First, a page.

Insight into Pain

June 5, 2010

Pain is a fact of consciousness. It’s what distinguishes us from robots. Robots can have sensors, but they don’t feel pain. It’s our main subjective burden—which is why the Buddha’s teachings are such a gift. There’s a principle in postmodern thought that every attempt to teach people something is an act of aggression, because you’re trying to make them submit to your view of things. But the Buddha’s teachings are a huge exception to that. He didn’t force anybody to accept his teachings. He offered his teachings as therapy. You can take them and use them, or you can put them aside, pay them no mind. He didn’t need anyone’s approval. He didn’t need to exert power over anyone, because he had already found a true happiness that nothing could change. He simply offered his teachings as a gift to the one problem that everybody shares. Now it’s true that we don’t share one another’s pain--I don’t feel your pain, you don’t feel mine. When a politician says, “I feel your pain,” you wonder what he’s feeling. But each of us knows what pain is like, and each of us wants a solution to it.

The Buddha says that the primary reaction to pain is twofold. One is bewilderment, not understanding where it comes from or why it’s there. The second reaction is a search: Is there anyone who knows a way or two to get rid of this pain? Particularly with animals and young children who can’t speak yet, there’s not much comprehension. There’s the sensation of pain, the definite feeling of pain, but there’s a huge question that goes along with it: “Why, why, why? What is this? Why, why is this happening?” That’s the bewilderment. As we begin to find that there are other people who can help assuage our pain—starting with our mother and father—we start looking outside. Some pains they can take care of, but a lot of pains they can’t. So we look to other people beyond them.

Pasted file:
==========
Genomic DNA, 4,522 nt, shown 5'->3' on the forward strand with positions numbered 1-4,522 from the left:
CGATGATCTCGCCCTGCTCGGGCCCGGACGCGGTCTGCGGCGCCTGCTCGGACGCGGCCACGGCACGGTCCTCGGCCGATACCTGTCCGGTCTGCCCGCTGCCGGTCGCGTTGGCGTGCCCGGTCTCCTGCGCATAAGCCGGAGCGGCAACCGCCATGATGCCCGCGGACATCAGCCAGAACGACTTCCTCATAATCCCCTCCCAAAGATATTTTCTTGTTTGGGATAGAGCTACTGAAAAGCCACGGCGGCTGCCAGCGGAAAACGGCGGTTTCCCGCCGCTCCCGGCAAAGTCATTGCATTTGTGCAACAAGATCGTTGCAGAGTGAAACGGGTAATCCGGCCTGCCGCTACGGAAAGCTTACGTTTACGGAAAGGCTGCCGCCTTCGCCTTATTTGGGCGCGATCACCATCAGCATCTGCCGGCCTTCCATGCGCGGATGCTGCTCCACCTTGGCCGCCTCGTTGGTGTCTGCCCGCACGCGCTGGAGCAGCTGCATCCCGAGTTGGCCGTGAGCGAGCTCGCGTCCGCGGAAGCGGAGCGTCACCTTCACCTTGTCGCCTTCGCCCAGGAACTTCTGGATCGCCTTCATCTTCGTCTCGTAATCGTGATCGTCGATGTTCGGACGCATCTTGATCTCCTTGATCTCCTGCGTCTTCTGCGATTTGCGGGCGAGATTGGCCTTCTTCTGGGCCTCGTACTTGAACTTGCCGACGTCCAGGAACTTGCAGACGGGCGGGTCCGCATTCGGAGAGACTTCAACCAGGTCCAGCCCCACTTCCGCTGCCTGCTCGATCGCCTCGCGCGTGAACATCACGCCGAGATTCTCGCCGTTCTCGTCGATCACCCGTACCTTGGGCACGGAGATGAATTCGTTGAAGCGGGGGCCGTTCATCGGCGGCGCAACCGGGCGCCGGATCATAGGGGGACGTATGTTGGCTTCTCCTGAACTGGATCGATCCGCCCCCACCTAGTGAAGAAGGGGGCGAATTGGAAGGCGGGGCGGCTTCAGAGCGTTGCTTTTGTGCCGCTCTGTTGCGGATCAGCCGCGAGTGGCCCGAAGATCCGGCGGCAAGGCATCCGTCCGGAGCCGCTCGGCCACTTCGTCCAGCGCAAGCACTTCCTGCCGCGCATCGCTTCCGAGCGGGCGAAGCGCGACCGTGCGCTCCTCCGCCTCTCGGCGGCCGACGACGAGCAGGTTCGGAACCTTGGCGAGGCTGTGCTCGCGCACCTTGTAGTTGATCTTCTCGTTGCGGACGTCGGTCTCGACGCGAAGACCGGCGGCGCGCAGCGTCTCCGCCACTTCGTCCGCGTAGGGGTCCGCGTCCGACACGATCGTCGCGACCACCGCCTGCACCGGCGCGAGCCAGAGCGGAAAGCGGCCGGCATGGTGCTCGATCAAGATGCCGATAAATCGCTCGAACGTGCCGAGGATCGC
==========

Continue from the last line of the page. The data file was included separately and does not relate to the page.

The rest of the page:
The Buddha is there to fill in that gap, because bewilderment often leads to really mistaken ideas—looking to the wrong people, taking up the wrong ideas about how pain can be overcome. So the Buddha gives us his expert advice. He’s like a doctor—but not one who simply gives us a shot and sends us home. He’s like an old-fashioned herbal doctor who gives you a prescription. It’s up to you to find the herbs, make them into medicine, and take it. And you have to adjust your life: avoiding certain foods, eating other foods, avoiding certain activities, exercising in certain ways. In other words, the actual treatment is up to you. The same with the Buddha: He’s not going to take the pain away for you but he does tell you what you can do to overcome the suffering.